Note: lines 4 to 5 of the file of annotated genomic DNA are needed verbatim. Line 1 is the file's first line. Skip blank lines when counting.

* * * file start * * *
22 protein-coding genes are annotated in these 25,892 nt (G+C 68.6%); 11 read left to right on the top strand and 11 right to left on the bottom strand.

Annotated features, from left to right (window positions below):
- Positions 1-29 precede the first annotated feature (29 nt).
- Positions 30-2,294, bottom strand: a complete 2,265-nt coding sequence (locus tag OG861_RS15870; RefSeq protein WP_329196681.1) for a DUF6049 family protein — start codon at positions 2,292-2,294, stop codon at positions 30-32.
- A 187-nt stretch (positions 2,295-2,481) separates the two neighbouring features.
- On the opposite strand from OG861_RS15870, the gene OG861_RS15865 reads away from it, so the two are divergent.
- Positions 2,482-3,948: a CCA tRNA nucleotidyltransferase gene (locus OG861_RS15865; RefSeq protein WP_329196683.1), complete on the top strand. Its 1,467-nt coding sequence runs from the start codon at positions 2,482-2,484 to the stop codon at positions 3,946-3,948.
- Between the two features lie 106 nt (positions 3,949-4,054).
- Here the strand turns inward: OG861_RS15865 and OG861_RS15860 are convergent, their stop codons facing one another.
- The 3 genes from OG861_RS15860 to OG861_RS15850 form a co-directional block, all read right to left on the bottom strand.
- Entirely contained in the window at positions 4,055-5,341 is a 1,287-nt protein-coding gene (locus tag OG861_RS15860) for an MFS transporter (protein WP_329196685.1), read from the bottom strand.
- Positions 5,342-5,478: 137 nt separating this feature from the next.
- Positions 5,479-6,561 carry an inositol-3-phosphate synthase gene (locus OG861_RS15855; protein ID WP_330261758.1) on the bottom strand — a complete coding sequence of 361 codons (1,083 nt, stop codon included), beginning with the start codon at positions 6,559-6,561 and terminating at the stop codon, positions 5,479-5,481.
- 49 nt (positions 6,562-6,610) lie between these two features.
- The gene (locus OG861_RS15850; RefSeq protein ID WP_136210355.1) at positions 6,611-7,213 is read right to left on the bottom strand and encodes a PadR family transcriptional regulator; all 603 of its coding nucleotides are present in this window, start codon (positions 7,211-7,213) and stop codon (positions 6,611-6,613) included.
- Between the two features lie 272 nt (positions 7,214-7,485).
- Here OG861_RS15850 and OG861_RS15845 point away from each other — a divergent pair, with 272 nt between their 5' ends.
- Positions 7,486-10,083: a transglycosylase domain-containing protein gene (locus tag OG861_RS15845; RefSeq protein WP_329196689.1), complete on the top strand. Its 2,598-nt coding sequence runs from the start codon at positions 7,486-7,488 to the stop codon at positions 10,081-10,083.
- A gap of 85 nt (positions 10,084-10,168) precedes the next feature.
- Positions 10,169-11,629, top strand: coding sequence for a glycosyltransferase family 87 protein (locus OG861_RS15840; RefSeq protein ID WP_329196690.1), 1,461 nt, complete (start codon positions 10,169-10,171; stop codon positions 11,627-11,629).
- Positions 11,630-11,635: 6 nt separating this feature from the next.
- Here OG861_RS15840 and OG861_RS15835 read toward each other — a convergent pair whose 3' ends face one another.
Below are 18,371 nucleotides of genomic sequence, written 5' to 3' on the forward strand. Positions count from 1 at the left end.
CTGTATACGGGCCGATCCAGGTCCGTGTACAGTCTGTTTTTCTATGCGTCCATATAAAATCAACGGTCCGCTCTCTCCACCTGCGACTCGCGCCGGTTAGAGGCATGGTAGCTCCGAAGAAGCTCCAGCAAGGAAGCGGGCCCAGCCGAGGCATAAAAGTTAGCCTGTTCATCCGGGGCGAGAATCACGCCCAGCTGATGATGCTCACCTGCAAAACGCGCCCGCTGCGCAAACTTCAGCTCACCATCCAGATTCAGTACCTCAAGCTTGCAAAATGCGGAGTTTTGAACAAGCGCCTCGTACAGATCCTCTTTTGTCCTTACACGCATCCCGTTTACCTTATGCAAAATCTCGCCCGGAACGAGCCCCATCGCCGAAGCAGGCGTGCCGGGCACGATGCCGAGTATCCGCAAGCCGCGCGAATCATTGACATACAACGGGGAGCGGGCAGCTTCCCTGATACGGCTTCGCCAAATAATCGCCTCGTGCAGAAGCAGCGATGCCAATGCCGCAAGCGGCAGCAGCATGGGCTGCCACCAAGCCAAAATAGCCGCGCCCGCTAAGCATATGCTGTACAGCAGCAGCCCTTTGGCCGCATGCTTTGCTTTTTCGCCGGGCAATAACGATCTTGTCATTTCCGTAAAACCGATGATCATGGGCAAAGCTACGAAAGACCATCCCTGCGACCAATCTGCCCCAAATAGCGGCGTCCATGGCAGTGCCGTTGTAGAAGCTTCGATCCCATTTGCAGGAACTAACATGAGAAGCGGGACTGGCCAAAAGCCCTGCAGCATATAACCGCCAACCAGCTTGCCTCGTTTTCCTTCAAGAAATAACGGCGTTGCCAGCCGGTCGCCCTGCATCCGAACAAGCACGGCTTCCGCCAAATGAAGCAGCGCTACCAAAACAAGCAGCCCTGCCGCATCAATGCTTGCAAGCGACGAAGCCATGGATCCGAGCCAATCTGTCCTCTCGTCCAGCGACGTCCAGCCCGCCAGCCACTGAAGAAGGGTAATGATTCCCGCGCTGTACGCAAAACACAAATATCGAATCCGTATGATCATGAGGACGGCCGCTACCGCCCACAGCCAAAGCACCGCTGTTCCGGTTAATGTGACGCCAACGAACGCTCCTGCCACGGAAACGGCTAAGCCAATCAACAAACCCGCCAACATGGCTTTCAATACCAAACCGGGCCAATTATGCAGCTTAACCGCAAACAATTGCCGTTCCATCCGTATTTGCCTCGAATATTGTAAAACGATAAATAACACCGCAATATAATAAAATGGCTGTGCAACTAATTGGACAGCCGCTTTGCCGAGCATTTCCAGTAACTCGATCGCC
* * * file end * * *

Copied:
- Positions 30-2,294, bottom strand: a complete 2,265-nt coding sequence (locus tag OG861_RS15870; RefSeq protein WP_329196681.1) for a DUF6049 family protein — start codon at positions 2,292-2,294, stop codon at positions 30-32.
- A 187-nt stretch (positions 2,295-2,481) separates the two neighbouring features.